Hairspray Live! This Isn’t Just A Moment, It’s A Movement – from Fierstein, Hough, Chenoweth & More!By Delaina Dixon | December 7, 2016 | Entertainment
Yes Divas, tonight’s the night! Hairspray Live! is on this evening on NBC, and we can hardly hold on to our beehives.
TV DivaGal visited the set in Los Angeles and spoke to the cast. Check out what some of our fave Broadway alum had to say about this show, and why its message of unity has never been needed more than it is today.
HARVEY FIERSTEIN (Edna Turnblad) on being kind to our fellow man. “Can I stand up for political correctness just for a second?┬á Because it gets such a bad rap.┬á Is there really something wrong with before shooting off your mouth, stopping and saying, ‘Am I going to hurt somebody’s feelings that I don’t mean to hurt?’┬á┬áIt is really such a terrible thing to have somebody else’s feelings in your heart before you shoot off your mouth?┬á That’s what political correctness is.”
KRISTIN CHENOWETH (Velma Von Tussle) on how the younger generation always takes a stand. “One of things I admire about [the millennial] generation is they are so not afraid to say their opinion. I see it on Facebook, I see on Twitter: ΓÇÿDo You and Be You.ΓÇÖ I think one of the biggest messages this musical has ΓÇô especially with Penny and Tracy ΓÇô they are just being them. What a great message to send. Yes, this is set in 1962, and here we still are people. Our message is going to be hope, especially with the music, and joy. And that will be contagious.”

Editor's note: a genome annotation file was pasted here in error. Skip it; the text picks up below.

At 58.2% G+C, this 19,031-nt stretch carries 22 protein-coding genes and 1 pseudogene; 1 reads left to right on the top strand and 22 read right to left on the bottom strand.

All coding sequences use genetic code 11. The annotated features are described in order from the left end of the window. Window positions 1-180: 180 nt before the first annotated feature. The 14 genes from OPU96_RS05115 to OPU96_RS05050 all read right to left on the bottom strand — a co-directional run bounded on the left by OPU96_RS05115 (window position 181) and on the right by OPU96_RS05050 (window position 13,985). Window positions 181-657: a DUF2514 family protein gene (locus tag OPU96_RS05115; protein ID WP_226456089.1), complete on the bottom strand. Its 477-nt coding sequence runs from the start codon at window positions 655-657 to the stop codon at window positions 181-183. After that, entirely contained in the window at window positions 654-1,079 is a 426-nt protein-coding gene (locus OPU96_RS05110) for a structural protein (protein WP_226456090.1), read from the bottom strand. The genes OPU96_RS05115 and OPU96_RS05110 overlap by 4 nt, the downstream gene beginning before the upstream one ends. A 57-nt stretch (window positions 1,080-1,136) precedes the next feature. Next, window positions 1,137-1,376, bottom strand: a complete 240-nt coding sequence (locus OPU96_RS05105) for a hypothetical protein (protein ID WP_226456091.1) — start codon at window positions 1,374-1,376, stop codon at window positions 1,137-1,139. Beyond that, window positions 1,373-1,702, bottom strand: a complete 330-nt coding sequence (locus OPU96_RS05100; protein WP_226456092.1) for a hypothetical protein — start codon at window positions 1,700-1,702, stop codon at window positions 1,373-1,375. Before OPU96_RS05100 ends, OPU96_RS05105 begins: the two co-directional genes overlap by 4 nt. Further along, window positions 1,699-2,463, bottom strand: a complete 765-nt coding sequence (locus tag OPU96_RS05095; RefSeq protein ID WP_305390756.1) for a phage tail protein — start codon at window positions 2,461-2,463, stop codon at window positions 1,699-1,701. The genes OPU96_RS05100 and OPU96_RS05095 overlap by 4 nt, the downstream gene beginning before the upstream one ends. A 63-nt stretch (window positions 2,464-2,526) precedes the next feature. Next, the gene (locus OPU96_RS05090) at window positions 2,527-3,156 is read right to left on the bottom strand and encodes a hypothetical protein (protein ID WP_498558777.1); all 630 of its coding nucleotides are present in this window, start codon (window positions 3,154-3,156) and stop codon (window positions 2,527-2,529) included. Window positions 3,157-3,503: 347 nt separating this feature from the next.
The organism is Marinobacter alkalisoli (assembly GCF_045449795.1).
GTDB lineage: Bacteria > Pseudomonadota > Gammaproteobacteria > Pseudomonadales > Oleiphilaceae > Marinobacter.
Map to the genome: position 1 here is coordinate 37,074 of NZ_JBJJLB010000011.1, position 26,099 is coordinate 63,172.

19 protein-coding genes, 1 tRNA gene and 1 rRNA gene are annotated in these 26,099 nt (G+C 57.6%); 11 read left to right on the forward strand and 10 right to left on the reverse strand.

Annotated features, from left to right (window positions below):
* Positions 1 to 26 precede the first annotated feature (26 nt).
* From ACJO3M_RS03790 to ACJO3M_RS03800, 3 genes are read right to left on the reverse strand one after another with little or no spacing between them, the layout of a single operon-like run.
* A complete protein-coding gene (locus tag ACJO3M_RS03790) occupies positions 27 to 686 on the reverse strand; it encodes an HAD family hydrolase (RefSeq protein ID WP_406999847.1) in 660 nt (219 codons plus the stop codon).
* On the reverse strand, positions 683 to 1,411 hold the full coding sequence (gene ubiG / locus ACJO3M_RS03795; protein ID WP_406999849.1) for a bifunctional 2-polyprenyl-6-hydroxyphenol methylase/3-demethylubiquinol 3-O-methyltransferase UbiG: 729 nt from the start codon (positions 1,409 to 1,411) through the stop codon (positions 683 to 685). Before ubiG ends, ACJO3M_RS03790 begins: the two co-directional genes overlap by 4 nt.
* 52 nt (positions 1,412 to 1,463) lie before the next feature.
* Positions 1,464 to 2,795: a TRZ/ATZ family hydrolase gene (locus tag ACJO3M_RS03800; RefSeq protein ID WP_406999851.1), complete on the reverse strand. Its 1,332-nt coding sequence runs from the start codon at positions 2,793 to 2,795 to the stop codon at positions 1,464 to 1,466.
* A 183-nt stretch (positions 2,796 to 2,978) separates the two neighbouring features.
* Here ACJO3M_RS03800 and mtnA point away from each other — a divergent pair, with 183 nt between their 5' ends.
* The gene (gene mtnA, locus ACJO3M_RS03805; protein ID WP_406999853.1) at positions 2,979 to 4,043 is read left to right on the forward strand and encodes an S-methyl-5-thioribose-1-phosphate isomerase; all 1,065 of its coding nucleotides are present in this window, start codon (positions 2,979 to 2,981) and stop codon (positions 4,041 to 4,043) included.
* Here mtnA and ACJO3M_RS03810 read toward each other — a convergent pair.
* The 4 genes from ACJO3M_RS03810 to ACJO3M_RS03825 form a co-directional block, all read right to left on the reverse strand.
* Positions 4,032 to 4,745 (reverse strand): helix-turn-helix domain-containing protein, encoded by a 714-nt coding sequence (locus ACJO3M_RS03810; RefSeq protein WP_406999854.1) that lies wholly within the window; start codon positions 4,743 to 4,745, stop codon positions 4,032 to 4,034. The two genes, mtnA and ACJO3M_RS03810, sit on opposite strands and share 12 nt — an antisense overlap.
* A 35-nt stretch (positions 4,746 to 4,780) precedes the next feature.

DEREK HOUGH (Corny Collins) on what he learned from his sister Julianne Hough, who starred in Grease Live! “What I got back from all the cast and crew, not only that she was amazing and incredible, but that she was the kindest person to everybody. When she left the set she would say, ‘I hope your kids are doing good with hockey,’ whether it was the director or a P.A., she was just so kind to everybody and I was proud of that. So for me, sheΓÇÖs an amazing example.”
ANDREA MARTIN (Prudy Pingleton) on how the song “Good Morning Baltimore” is an anthem. “I was dropping out my older boy at college when [the musical] first came out. We had this song on, and it’s just such a big optimistic song. I started crying thinking about the life that’s ahead of him. I think that song is really magical maybe for disenfranchised kids that don’t have a place, and after they hear that song, they think, ‘I’m going to make this happen for me,’ and sung by that little Tracy, I think it’s a really powerful way to start the musical.”
MARTIN SHORT (Wilbur Turnblad) on how history has changed beforeΓÇª and how weΓÇÖll survive it. ΓÇ£The offshoots of the Internet and a lot of texting, as opposed to reading newspapers, is that millennials didnΓÇÖt vote. And without the realization that by not voting, our Supreme Court has changed and a lot of things will change in their lives because they didnΓÇÖt vote, I predict in four years they will vote. We are now in a political time with people who are blatantly on the wrong side of history. As weΓÇÖll see people on the right side of history. And thatΓÇÖs what this play is about. Therefore itΓÇÖs more timely than ever and very profound ΓÇª Like 1962, this is beginning of a very challenging time, where it feels right is not going to be realized right now. But America traditionally has taken that fact and fought for whatΓÇÖs right, and cream rises to the top.ΓÇ¥
Hairspray Live! airs tonight, Wednesday, Dec. 7 at 8 p.m. on NBC. Tune in at 7:30 p.m. for a pre-show special, hosted by Kristin Chenoweth and Sean Hayes.